Acute and Atypical Presentations of SyringomyeliaAnwer U.E. · Fisher M.
The Medical Center of Central Massachusetts, University of Massachusetts Medical School, Worcester, Mass., USA
Ursula E. Anwer, MD, Department of Neurology, The Medical Center of Central Massachusetts, 119 Belmont Street, Worcester, MA 01605 (USA)
Do you have an account?
Syringomyelia is characterized by a longitudinal cavity or several cavities in the spinal cord, and syringobulbia demonstrates similar pathology in the brainstem. Both conditions typically present with slowly progressing dissociative sensory deficits as well as upper and lower motor neuron deficits. We recently encountered 3 patients who presented with the rapid onset of such signs and symptoms and had cervical syringes. All 3 patients would have been diagnostic dilemmas had it not been for MRI, which identified a syrinx in each patient, as well as an Arnold-Chiari malformation in 2 of the 3. Syringomyelia and syringobulbia should be considered in the differential diagnosis of patients who have acutely evolving brainstem or cervical spinal cord deficits. MRI is the imaging modality of choice for detecting syringomyelia or syringobulbia presenting atypically.
© 1996 S. Karger AG, Basel
Article / Publication Details
Copyright / Drug Dosage / DisclaimerCopyright: All rights reserved. No part of this publication may be translated into other languages, reproduced or utilized in any form or by any means, electronic or mechanical, including photocopying, recording, microcopying, or by any information storage and retrieval system, without permission in writing from the publisher.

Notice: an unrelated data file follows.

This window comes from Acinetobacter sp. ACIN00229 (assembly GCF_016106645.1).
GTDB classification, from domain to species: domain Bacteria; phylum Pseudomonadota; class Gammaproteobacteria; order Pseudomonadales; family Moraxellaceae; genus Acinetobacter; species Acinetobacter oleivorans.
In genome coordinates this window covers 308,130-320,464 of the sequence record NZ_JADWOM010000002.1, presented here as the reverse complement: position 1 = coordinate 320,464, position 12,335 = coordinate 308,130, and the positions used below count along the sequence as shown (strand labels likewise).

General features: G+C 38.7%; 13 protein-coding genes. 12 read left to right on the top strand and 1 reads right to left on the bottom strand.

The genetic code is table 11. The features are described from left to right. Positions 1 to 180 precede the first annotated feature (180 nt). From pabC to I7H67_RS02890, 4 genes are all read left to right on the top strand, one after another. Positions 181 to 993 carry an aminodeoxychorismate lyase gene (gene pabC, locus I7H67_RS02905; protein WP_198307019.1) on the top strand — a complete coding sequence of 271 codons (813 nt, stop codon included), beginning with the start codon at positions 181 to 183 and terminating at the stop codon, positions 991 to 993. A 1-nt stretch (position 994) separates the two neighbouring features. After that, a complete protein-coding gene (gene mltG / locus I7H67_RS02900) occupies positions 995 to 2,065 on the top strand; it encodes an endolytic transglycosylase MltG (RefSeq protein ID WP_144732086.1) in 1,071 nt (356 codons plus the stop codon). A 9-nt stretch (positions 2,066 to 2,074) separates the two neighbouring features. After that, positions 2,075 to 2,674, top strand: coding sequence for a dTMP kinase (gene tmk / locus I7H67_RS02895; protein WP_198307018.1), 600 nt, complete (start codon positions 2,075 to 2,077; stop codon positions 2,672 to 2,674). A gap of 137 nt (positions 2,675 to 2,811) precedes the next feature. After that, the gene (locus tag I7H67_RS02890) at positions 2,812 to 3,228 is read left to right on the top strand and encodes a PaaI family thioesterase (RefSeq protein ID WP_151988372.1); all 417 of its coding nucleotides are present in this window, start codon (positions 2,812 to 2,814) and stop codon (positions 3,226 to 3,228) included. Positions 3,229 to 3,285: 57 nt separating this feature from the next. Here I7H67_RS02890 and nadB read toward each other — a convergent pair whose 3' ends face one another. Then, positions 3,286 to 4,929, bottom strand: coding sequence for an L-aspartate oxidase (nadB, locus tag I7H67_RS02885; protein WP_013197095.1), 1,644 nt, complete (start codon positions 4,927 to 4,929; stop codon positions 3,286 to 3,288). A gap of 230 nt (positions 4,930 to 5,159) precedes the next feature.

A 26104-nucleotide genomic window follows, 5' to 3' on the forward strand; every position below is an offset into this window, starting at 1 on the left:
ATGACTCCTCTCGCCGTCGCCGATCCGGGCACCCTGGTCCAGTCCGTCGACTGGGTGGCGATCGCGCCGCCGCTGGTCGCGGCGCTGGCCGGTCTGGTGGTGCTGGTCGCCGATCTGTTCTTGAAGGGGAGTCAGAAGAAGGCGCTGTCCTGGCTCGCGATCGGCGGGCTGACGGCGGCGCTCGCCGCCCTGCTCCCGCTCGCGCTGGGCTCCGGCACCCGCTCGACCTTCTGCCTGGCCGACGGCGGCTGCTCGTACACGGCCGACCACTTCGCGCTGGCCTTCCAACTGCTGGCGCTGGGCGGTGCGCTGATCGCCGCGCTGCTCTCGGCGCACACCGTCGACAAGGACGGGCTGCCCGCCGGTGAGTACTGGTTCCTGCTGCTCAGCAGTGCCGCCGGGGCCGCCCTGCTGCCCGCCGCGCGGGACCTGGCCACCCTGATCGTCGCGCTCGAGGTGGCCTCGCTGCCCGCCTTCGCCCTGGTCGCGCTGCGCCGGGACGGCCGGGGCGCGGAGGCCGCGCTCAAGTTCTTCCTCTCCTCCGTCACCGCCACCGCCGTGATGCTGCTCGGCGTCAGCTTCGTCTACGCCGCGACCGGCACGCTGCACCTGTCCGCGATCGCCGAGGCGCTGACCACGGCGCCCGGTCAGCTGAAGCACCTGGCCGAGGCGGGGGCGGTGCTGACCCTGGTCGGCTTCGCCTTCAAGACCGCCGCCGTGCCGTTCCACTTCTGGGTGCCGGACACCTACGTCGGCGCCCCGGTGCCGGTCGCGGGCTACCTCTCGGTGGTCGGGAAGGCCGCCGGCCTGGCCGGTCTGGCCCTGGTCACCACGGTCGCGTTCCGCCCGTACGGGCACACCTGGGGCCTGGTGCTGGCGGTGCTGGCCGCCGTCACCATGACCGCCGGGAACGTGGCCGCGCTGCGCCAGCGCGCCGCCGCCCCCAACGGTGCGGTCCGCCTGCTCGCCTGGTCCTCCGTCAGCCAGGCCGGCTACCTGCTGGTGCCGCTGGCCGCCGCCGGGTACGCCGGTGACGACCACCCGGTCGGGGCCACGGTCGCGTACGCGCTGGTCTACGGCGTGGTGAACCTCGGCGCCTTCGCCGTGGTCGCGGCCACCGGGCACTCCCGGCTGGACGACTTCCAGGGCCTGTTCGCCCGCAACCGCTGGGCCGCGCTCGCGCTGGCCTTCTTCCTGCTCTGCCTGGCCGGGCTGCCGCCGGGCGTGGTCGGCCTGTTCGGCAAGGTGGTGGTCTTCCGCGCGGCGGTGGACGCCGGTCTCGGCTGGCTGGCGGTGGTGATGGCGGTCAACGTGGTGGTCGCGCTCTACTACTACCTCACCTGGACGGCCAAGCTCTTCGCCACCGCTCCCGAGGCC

Drug Dosage: The authors and the publisher have exerted every effort to ensure that drug selection and dosage set forth in this text are in accord with current recommendations and practice at the time of publication. However, in view of ongoing research, changes in government regulations, and the constant flow of information relating to drug therapy and drug reactions, the reader is urged to check the package insert for each drug for any changes in indications and dosage and for added warnings and precautions. This is particularly important when the recommended agent is a new and/or infrequently employed drug.
Disclaimer: The statements, opinions and data contained in this publication are solely those of the individual authors and contributors and not of the publishers and the editor(s). The appearance of advertisements or/and product references in the publication is not a warranty, endorsement, or approval of the products or services advertised or of their effectiveness, quality or safety. The publisher and the editor(s) disclaim responsibility for any injury to persons or property resulting from any ideas, methods, instructions or products referred to in the content or advertisements.